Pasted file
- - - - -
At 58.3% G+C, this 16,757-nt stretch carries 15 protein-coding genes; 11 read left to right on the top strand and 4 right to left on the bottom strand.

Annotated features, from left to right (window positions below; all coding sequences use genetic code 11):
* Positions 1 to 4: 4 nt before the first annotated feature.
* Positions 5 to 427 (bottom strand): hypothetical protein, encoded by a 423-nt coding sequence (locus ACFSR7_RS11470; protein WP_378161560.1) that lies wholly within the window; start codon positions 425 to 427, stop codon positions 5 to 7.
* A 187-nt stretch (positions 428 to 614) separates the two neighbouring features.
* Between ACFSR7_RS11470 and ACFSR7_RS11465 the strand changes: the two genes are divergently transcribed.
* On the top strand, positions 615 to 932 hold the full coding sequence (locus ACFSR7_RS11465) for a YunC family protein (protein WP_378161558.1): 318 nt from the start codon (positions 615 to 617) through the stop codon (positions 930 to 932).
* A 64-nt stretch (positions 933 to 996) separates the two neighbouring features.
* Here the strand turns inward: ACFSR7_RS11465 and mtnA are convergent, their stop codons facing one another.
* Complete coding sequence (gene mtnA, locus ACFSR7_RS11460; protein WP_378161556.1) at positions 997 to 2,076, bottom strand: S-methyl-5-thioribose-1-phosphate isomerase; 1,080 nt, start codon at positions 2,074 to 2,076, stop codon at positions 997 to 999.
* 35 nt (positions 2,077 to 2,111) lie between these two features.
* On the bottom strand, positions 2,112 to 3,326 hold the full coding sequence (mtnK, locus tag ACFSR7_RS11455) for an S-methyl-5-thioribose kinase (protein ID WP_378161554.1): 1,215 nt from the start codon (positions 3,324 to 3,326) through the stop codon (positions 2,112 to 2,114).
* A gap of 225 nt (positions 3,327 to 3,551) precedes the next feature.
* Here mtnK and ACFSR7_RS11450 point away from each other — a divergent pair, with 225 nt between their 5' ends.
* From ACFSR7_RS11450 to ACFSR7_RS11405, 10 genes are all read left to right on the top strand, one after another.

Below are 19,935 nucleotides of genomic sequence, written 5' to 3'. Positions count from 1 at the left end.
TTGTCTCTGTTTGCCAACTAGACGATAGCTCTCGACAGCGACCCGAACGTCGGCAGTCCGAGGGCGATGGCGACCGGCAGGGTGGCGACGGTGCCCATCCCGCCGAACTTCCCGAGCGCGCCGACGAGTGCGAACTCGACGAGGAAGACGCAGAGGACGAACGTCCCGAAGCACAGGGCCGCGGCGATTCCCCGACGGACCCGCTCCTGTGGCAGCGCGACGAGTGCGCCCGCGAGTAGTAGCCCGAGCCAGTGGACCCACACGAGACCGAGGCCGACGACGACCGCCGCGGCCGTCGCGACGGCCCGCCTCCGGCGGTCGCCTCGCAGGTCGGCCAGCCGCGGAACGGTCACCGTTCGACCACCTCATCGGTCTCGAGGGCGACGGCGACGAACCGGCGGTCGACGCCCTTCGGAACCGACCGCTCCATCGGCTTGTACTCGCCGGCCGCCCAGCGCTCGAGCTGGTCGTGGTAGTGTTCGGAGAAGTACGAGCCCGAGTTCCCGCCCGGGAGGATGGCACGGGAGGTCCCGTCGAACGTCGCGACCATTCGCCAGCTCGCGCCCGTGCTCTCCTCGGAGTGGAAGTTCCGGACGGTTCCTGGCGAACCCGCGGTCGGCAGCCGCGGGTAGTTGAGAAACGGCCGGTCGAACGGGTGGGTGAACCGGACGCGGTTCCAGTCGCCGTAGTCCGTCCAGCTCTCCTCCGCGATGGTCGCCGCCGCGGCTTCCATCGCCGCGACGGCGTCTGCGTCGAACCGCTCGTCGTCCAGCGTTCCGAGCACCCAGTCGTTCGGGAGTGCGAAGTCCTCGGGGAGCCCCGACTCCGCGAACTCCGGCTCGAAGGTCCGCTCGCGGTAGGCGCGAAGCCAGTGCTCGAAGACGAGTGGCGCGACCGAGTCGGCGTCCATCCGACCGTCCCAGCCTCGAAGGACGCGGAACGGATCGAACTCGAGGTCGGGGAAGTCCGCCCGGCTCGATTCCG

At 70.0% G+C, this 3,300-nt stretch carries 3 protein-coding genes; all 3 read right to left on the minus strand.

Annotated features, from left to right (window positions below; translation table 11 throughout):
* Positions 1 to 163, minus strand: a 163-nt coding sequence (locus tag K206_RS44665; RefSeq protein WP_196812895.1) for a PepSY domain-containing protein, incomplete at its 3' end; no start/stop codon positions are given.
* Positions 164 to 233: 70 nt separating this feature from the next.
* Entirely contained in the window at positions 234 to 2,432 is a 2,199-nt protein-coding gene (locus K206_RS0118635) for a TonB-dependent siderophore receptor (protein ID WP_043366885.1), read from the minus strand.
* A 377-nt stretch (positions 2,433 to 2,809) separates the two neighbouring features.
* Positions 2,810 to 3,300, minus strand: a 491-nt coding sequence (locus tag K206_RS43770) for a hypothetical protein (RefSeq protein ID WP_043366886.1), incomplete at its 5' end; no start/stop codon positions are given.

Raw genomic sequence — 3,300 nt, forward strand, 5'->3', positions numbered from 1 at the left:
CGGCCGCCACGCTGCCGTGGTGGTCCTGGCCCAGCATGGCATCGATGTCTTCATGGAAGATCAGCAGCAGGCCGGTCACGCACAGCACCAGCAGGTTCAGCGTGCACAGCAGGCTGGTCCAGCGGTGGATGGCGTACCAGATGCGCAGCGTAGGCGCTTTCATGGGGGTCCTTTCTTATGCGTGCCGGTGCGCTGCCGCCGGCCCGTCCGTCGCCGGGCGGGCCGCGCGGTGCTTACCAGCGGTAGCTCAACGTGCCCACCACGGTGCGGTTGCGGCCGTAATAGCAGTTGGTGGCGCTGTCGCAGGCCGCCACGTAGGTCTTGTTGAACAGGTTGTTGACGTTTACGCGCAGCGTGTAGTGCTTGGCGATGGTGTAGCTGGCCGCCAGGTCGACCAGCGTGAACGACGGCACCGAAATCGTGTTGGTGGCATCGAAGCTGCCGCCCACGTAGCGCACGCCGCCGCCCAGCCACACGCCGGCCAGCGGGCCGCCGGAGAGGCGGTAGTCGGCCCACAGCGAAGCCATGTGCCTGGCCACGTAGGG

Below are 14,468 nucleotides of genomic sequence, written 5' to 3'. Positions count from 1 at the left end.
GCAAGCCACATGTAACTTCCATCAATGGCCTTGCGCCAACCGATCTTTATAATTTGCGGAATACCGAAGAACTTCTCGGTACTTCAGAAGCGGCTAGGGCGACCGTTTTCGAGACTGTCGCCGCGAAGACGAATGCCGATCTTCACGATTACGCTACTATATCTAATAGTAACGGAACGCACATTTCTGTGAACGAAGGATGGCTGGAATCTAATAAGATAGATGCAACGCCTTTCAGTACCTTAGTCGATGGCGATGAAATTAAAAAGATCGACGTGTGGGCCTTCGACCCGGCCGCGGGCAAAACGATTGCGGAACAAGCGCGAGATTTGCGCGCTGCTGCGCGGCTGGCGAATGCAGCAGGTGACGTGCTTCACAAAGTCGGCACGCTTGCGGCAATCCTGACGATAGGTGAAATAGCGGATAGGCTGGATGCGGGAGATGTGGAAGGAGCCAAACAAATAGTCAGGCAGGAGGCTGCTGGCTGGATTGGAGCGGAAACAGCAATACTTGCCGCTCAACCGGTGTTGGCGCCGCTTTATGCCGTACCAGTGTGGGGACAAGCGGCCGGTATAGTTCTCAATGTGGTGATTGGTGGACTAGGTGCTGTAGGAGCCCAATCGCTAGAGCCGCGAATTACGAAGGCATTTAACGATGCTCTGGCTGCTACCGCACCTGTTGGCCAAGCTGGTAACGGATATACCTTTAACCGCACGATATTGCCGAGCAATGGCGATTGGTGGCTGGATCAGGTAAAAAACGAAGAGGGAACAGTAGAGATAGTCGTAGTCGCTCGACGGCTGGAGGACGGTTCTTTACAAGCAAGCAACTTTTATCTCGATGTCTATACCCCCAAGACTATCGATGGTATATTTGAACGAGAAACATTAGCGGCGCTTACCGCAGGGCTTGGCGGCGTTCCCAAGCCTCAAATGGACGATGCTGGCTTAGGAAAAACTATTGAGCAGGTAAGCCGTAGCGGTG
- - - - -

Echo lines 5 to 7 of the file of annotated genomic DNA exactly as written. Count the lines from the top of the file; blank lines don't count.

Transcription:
* A 187-nt stretch (positions 428 to 614) separates the two neighbouring features.
* Between ACFSR7_RS11470 and ACFSR7_RS11465 the strand changes: the two genes are divergently transcribed.
* On the top strand, positions 615 to 932 hold the full coding sequence (locus ACFSR7_RS11465) for a YunC family protein (protein WP_378161558.1): 318 nt from the start codon (positions 615 to 617) through the stop codon (positions 930 to 932).